Back pain is a very common complaint among people of all age groups. It is, however, more commonplace among people in their thirties and onwards. Back pain can be disabling and places a huge burden on the world economy because of work-days that are lost and health care costs.
Back pain is mostly due to degenerative (wear and tear) changes in the spine and is usually part of a progressive disease. Thus, the underlying problem responsible for back pain will slowly but surely worsen over time. It is therefore of paramount importance that treatment is focused on supporting the structures of the back and to prevent excessive stress on the spine.
Back pain can be acute or chronic. Chronic back pain is pain that lasts for more than three months. There are three types of spinal pain: mechanical back pain, referred back pain and sciatica.
Mechanical back pain
This is pain that is caused, as the name suggests, by the mechanics of movement. There are muscles, tendons, vertebrae, discs and joints between the vertebrae, nerves and other structures that can cause pain. Mechanical pain is based on inflammation of these structures and the aggravation of this inflammation by movement.
The main source of mechanical back pain, however, is the joints between the vertebrae called the facet joints. This pain is typically increased by certain movements. Turning over in bed and getting out of bed in the morning can be difficult.
The pain usually improves with movement, but certain movements, like arching your back, typically makes it worse. It is frequently associated with referred pain, in other words pain that is experienced at a site distant to the source of the inflammation.
Image used with permission from Medtronic
This is an illustration of a collapsed, inflamed disc (A) that is compressing a nerve root (B) leaving the spinal canal. As this disc collapses, it does not support the weight of the spine the way it should and the weight is transferred to the facet joint (C), which becomes inflamed and arthritic. The distance between the spinous processes (D) is also reduced, causing them to rub against each other.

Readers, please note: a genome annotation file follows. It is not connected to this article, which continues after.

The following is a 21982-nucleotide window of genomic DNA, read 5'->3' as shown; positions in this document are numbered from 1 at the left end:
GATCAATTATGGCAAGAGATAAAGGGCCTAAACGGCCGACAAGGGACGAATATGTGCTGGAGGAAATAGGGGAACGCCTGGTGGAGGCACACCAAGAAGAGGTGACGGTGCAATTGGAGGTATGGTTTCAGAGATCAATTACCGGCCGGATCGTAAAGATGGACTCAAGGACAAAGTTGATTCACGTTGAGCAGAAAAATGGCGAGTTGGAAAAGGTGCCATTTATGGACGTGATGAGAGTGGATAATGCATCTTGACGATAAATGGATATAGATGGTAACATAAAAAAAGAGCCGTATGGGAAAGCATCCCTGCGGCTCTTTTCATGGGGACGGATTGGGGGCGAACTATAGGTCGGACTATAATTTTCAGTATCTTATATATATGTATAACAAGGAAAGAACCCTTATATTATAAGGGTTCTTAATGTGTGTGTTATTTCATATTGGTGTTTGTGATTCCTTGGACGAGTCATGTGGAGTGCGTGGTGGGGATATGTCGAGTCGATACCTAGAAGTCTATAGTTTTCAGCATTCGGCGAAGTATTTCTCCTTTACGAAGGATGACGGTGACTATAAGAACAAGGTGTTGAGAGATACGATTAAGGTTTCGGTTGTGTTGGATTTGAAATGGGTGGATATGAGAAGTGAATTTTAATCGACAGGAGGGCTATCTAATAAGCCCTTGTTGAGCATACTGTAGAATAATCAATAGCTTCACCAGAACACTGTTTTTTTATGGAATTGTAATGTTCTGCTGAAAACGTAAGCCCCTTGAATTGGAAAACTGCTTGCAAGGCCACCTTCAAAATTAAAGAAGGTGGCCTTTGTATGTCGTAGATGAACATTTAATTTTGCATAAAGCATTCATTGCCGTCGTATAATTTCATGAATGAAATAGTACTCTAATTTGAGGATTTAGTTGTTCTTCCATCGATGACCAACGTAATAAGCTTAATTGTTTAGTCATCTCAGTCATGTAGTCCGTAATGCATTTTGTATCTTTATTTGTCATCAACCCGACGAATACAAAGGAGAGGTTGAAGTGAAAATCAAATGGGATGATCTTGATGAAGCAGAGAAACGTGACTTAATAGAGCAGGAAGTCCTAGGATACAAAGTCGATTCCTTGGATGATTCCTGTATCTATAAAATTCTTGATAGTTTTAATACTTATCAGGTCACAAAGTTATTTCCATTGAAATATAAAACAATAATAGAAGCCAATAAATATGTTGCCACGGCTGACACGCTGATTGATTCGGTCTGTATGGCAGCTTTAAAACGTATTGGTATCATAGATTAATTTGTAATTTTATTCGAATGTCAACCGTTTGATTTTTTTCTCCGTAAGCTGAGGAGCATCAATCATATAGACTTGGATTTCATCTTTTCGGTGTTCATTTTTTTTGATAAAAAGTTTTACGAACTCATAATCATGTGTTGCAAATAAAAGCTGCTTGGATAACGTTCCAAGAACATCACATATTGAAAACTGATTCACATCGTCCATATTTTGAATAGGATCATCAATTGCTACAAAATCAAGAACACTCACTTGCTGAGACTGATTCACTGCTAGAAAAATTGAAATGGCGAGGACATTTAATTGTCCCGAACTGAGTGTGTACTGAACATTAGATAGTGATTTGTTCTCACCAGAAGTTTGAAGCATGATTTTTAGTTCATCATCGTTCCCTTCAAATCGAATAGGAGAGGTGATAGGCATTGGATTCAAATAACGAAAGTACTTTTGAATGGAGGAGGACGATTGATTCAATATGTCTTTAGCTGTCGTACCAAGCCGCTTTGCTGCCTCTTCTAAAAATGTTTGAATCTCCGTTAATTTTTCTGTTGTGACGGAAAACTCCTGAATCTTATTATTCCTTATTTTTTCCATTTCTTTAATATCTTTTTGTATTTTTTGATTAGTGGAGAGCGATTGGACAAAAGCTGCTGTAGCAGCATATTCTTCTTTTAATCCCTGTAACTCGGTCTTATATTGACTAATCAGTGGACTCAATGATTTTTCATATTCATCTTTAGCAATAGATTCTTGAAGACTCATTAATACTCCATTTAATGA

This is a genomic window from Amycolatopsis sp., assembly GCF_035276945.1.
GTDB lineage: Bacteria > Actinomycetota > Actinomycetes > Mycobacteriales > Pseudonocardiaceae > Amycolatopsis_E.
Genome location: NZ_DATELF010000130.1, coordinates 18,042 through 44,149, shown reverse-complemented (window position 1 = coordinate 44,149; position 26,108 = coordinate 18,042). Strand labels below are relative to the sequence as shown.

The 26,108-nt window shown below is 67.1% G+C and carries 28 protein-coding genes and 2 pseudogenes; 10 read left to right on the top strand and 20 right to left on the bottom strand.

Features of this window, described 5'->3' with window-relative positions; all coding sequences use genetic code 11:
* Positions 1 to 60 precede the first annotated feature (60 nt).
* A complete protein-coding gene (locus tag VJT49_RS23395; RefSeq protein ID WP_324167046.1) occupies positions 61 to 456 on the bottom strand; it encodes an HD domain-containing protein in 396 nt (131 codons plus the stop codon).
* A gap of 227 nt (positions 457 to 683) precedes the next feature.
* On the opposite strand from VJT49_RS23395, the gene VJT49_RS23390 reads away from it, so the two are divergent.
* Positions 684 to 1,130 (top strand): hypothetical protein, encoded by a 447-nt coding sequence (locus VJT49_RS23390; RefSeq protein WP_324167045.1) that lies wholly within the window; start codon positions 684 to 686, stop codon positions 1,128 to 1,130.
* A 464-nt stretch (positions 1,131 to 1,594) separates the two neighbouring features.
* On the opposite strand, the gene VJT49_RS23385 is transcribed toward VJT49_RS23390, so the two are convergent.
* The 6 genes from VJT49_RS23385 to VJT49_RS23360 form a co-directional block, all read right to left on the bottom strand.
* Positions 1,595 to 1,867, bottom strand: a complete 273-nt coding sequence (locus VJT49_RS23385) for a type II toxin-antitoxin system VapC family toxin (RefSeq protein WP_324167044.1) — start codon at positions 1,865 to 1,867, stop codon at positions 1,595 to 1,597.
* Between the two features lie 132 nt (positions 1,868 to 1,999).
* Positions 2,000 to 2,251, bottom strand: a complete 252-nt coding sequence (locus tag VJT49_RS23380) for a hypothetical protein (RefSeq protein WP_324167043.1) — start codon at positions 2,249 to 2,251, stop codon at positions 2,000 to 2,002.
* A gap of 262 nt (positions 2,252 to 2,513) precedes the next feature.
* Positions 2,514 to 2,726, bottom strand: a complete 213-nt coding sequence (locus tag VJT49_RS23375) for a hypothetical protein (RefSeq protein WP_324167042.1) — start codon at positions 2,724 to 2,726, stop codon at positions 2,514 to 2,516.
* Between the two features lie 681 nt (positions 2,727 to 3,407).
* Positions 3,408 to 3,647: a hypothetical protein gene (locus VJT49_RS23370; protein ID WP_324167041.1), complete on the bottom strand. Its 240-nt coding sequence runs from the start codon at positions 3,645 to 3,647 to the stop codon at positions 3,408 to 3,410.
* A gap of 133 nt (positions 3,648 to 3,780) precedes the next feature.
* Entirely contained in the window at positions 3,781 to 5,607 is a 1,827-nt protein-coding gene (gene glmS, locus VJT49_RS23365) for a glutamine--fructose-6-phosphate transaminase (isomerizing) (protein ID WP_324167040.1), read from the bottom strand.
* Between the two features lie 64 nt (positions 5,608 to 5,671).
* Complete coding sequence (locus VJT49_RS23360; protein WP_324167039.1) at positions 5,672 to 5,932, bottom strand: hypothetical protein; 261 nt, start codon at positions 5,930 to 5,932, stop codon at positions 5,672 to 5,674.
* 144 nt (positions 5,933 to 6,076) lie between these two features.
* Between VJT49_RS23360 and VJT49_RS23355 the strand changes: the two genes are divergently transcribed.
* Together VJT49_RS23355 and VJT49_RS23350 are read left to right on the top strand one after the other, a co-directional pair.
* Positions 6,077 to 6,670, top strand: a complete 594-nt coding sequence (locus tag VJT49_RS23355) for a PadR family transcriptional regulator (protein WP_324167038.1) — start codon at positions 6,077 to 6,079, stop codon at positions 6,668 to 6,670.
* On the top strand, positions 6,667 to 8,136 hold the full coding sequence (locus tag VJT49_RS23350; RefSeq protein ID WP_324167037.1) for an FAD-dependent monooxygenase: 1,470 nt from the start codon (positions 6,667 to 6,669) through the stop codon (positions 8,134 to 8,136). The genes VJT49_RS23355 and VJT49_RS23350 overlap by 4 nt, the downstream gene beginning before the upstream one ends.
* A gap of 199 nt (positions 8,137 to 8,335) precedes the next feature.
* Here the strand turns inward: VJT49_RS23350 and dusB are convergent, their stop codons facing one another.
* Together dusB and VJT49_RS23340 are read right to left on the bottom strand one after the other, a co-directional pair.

Referred back pain
This is pain that spreads from the inflamed tissue in the lower back along nerves to other parts of the body. This would frequently be experienced in the area of the hips, the thighs and even between the shoulder blades. This is directly associated with mechanical back pain. It should not be confused with sciatica. The patterns of referred pain frequently overlap somewhat with sciatica, which can be confusing in making the diagnosis of the type of pain.
Sciatica (Radicular pain)
This is pain that is caused by a pinched nerve and the pain will travel down the length of the nerve and be most severe at the distal point of the nerve, but can manifest at any point along the length of the nerve.When the nerve, for instance between the fourth vertebra and the fifth vertebra, is being pinched, the pain will be sensed at the ankle and on the top of the foot, as this is where the nerve ends up. It is typical that referred pain spreads to the upper leg, but sciatica would normally spread beyond the knee. Apart from the compression of the nerve root, there is usually also inflammatory changes in the nerve root that leads to pain.
A pinched nerve may require surgery. Although surgery is very effective in loosening nerves that are being pinched and fixing unstable areas of the spine, it almost always leads to increased stress on the rest of the spine and is believed to speed up the wear and tear of the spine.
The main aim of treating spinal pain should always be to support the normal biological recovery processes of the body. Surgery is always the last option and the aim of surgery would be to relieve the symptoms and to maintain the normal biomechanical stability of the spine.
These two illustrations demonstrate the dermatomes of the body. A dermatome is the area of the skin that is being supplied with sensation by a specific spinal nerve.
Your specialist will use this map to get an idea of which nerve is being compressed in nerve root mediated pain (radiculopathy). Note for instance that compression of the fourth lumbar nerve (L4) will cause pain over the shin and compression of the fifth nerve root (L5) will cause pain over the outer part of the shin and on top of the foot.
The whole body is divided into dermatomes and the dermatome map is an invaluable aid for your specialist. These areas are, however, not completely fixed and there is some overlap and certainly differences between the exact location of dermatomes from patient to patient.
It is important to confirm the nature of nerve compression with an MRI scan or CT myelogram (see the section Tests and Scans). Radicular or nerve root pain is felt in a specific dermatome and should not be confused with referred pain, which is pain that spreads from inflamed tissue such as the disc and the facet joints to non-specific areas on the skin. These referred pains are frequently said to be non-dermatomal, indicating that, as they do not comply with dermatomal patterns, they are unlikely to be nerve root-related pain.